Frida Kahlo (aka Magdalena Carmen Frieda Kahlo y Calderon) is one of the most famous female painters from Mexico. She is best known for her self-portraits that depict the female form and experience, which established a national tradition in Mexican art.
Frida Kahlo was born in her family home, La Casa Azul, in Coyoacan, a village outside Mexico City. Her father was Carl Wilhelm Kahlo, although he changed his first name to Guillermo when he moved to Mexico in 1891. Kahlo’s mother was Matilde Calderon y Gonzalez, whose ancestry included Spaniards and Native Americans. Kahlo was the third of four daughters, and two stepsisters from her father’s first marriage also lived in La Casa Azul. Kahlo suffered from poor health for most of her life due to contracting polio in 1913 and a serious traffic accident in 1925. Kahlo’s official cause of death was a pulmonary embolism, although some historians believe she died of a drug overdose.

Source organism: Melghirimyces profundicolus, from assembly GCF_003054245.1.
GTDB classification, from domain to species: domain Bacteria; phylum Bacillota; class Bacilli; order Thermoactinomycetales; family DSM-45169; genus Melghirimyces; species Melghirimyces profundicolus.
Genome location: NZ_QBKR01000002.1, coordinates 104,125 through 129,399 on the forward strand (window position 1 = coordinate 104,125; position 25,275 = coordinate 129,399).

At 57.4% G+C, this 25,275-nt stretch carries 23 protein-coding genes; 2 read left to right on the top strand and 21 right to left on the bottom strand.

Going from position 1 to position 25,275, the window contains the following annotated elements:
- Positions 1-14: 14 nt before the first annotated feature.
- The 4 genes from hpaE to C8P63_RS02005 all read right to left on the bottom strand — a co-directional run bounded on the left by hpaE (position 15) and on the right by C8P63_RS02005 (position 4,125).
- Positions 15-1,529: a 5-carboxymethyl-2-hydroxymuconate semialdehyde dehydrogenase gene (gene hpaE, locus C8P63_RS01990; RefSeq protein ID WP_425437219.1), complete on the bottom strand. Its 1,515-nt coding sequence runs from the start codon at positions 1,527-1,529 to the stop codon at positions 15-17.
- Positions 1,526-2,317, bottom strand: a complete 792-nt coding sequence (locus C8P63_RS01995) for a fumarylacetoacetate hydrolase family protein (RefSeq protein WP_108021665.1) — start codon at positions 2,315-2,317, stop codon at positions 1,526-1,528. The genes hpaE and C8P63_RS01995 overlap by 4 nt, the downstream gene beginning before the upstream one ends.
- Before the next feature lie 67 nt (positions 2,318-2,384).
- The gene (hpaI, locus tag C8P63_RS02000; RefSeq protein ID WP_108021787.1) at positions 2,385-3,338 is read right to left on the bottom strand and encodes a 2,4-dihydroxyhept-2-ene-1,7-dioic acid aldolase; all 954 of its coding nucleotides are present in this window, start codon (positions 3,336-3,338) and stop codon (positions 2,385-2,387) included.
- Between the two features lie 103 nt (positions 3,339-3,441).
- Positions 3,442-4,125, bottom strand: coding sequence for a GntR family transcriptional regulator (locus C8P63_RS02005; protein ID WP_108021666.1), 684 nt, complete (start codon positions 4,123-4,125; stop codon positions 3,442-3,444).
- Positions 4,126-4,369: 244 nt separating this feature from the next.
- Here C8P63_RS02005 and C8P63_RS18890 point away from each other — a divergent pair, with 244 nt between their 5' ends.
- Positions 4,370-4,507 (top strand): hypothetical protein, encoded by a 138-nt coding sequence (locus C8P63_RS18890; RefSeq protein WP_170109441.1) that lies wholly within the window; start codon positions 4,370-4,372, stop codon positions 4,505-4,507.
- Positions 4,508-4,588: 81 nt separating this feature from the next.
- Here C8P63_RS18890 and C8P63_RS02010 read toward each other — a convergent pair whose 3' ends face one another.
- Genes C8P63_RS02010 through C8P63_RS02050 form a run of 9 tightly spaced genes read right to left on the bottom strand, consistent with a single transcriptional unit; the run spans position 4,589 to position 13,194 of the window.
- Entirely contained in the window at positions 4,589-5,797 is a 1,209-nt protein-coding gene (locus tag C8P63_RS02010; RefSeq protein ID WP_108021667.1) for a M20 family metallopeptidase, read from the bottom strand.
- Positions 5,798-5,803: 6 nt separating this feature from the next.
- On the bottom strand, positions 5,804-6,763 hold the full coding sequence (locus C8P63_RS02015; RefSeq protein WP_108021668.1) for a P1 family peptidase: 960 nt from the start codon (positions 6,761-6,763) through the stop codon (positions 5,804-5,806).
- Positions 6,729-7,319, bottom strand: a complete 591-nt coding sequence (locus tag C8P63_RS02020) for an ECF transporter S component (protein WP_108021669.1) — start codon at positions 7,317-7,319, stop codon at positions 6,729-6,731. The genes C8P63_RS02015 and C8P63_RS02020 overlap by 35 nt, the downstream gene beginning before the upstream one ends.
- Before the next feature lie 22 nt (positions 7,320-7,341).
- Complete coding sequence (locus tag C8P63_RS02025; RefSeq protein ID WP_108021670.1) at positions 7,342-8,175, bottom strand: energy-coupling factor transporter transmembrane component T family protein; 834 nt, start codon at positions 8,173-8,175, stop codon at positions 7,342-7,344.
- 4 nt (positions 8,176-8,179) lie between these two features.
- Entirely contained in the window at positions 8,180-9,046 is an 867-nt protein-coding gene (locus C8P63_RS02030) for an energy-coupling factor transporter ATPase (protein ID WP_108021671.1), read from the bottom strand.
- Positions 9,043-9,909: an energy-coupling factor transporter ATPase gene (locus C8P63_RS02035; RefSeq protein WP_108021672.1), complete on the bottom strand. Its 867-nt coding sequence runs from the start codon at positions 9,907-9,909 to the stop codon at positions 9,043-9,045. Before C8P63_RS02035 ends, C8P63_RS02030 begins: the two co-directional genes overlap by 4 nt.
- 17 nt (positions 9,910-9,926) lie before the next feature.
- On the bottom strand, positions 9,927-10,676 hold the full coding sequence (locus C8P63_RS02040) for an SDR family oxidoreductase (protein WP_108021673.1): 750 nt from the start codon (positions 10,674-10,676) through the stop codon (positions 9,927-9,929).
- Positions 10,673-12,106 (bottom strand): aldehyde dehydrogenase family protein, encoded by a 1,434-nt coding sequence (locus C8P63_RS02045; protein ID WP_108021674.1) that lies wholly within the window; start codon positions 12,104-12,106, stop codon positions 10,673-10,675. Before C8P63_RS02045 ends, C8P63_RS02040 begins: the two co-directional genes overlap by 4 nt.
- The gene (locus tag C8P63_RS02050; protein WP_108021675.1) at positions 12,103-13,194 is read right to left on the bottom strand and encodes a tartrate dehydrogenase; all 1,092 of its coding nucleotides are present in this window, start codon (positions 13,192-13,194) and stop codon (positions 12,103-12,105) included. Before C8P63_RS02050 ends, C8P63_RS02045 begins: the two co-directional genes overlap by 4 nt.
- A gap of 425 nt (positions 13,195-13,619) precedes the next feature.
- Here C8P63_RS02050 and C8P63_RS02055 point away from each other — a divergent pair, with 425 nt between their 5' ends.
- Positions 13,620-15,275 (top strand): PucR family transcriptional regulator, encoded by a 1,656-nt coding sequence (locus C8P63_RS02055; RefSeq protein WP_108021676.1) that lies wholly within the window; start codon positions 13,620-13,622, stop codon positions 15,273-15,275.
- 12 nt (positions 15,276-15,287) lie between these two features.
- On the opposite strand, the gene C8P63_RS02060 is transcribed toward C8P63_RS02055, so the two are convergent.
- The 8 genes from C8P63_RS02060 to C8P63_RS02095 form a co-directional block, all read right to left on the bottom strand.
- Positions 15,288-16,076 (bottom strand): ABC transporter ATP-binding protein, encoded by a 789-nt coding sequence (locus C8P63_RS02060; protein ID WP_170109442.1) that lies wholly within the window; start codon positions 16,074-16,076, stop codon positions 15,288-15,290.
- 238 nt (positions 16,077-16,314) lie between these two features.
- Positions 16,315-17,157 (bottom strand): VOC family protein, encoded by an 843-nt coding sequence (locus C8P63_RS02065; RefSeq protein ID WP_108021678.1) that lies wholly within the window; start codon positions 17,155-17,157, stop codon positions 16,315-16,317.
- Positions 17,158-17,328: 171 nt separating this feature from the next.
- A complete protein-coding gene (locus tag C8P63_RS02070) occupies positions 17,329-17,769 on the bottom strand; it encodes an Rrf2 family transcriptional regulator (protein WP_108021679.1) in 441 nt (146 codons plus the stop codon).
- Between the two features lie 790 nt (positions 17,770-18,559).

Diego Rivera had a great influence on the paintings of Frida Kahlo. They met in 1927 while Rivera was working on a mural for the Public Ministry of Education. Rivera told her she had talent and encouraged her development as an artist. In 1939, Kahlo traveled to France, where her work was exhibited in Paris. She sold The Frame to the Louvre, which was the first time this museum purchased the work of a Mexican artist born in the twentieth century. Diego on my Mind is generally considered one of Kahlo’s most representative works of oil on masonite. The Suicide of Dorothy Hale is also a well-known example of this type. Kahlo’s work didn’t receive wide acclaim during her life. It wasn’t until the late 1970s that her work began to achieve recognition with the development of the Neomexicanismo style in Mexico. A retrospective of Kahlo’s work in London in 1982 also contributed to her popularity. Love’s Embrace of the Universe, Earth, (Mexico), I, Diego, and Mr. X lotl is featured on the 500-peso note issued by the Bank of Mexico in 2010.
- Leon Trotsky stayed in the Kahlo’s family home when he traveled to Mexico in 1937.
- The largest exhibition of Kahlo’s works was held as part of the one-hundredth anniversary of her birth.
- Frida Kahlo became pregnant at least three times, although she was never able to give birth due to her injuries from a traffic accident.